Seven Weeks To A Better Business, Part Six

By Beacon Staff

This seven part series is about making real, substantive steps to improving your business in seven weeks. So let’s get started with week six’s strategy: Stop trying to beat Walmart at THEIR game

Everyone knows who has the lowest prices in town, everyday, right? Of course, it’s Wal-Mart.

If you are one of those “Well Mark, my business is different, I’m in a commodity business, yada yada” kinds of people, just get over it for a few minutes, ok? I wont argue whether you are different for now, even though I know you aren’t. We can discuss that later. So….When I refer to Wal-Mart, I could just as easily be referring to the bargain store or service vendor in your niche.

Let’s pretend for a moment that you sell lawn mowers. Even worse, you sell the same brand that Wal-Mart sells, but you might sell different models. Or maybe not.

Do you really think you are ever going to be able to compete on price with a company that buys shiploads of mowers while you are buying them by the pallet? Please.

If you want to make money by competing with Walmart, go buy some KMart stock. Or maybe not.

Here’s the deal. The guys in Bentonville can shake down any manufacturer on the planet and get a wholesale price that no one else can dream of.

Of course, that’s expected when you buy in quantities that could supply a medium sized country. You can’t compete with them on a price basis, so don’t bother trying. In fact, it doesn’t even do you any good to leave your prices “close” to theirs, because the only thing you are doing is trimming your profit. It doesn’t do your customers any good to have low prices if you can’t afford to stay open.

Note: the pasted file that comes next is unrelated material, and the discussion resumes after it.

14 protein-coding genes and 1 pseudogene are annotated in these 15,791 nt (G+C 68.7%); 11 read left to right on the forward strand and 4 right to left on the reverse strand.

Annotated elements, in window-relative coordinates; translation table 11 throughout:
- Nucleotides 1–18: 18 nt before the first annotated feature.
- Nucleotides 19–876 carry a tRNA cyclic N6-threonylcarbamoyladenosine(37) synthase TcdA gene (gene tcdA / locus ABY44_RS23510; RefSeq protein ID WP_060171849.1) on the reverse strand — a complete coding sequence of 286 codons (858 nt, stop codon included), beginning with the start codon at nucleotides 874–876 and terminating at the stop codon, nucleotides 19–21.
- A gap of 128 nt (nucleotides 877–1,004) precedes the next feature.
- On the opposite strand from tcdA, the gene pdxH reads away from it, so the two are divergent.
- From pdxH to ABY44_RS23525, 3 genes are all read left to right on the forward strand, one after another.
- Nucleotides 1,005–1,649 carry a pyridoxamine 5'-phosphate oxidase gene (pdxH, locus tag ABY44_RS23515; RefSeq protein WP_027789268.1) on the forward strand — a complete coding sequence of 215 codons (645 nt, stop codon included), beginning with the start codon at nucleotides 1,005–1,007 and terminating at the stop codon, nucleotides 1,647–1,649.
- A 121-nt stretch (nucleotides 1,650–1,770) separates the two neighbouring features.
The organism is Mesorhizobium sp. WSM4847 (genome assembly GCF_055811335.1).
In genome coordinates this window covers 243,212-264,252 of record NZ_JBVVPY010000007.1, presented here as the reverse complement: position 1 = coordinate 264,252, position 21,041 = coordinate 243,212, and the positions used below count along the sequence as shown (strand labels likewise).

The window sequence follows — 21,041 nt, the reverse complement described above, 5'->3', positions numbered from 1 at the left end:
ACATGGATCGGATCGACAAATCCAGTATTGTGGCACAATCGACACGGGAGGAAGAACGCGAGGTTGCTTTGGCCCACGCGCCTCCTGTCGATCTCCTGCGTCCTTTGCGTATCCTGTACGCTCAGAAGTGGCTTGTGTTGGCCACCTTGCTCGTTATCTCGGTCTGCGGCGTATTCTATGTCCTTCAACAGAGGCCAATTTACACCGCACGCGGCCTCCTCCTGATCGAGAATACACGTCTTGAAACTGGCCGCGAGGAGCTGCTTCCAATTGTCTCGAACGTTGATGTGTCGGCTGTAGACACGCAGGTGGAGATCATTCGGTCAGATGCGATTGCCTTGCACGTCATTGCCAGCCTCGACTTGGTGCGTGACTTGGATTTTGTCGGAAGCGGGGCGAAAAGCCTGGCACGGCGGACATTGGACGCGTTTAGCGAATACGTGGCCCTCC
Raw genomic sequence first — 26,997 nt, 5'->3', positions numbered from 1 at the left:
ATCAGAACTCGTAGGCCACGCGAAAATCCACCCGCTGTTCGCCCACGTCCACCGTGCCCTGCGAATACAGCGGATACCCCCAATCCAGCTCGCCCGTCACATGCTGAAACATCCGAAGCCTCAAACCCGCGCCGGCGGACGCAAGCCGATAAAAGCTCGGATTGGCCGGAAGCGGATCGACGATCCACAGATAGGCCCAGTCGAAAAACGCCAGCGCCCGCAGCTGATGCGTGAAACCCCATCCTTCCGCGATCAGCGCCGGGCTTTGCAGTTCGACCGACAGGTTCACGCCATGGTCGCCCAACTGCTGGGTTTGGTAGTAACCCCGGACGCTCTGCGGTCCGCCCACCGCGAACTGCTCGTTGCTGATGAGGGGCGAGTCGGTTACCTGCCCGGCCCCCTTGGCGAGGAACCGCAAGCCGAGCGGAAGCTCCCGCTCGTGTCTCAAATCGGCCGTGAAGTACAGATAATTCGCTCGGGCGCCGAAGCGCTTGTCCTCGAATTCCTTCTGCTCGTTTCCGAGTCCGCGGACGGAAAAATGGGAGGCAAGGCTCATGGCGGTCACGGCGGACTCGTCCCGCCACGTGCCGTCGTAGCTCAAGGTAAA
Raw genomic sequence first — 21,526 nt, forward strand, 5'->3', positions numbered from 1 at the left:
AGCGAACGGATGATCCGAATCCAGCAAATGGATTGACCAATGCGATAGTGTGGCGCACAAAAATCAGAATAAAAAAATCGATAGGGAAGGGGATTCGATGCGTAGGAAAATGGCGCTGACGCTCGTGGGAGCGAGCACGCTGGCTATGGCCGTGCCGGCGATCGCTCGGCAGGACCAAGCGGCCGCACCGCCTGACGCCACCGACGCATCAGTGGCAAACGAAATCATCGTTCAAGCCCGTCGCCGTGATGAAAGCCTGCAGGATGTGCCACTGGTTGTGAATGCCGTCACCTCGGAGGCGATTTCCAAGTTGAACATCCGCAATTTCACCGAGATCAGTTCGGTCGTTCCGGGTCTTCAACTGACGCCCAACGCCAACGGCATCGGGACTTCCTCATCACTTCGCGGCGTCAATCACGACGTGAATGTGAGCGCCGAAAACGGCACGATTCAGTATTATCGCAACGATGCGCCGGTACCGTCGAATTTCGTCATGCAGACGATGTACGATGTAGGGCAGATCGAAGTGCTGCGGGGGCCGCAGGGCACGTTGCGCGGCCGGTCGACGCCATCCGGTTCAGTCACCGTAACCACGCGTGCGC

Let’s use a lawn mower as an example product, and assume you own an outdoor power equipment store.

Let’s assume Wal-Mart sells a $199 barebones Ronco mower. The guy who has a limited budget is taken care of, roughly speaking, at Wal-Mart. He may not ever change the oil and when it breaks, it might just sit somewhere in his yard with his last 3 mowers and he’ll go to whatever place as the best price that day and buy another one. Then he’ll use that one up till it breaks. And so on. In 20 years, he’ll have 6 dead cheap mowers in his yard.

Remember that in most cases, the price-at-all-costs shopper is the worst behaved client you will have. Research has shown that they do not listen to your advice, they do not take care of the items you sell to them, they do not buy services after the sale, and most importantly, the price shopper has no loyalty to you for what you have done (and will do) for them. A cheaper price is just around the corner and like a little sunfish after a worm, they’ll go after it as soon as the “cheap store” wiggles that low price in front of them.

So what should you sell?

How about the $499 Honda self-propelled mower with the air conditioner in the handle (yes, that was a joke). Or the $699 self-propelled John Deere with the bag, mulching kit, cover, lifetime warranty, and a card for a free oil change at the end of the season if they get their mower winterized before November 1st.

You can’t beat Wal-Mart at their game playing by their rules. You can, however, co-exist and make a lot of money doing so, playing a different game.

What to do next: Sit down and plan how to add value to your products and services so that you can justify a higher price. Don’t just raise them because I said so, raise them to match the value you deliver. Turn up the heat on everything you do. Better, faster, more convenient. Make it so easy to do business with you that we’d be nuts not to.

Want to learn more about Mark or ask him to write about a business, operations or marketing problem? See Mark’s site or contact him at mriffey@flatheadbeacon.com.v

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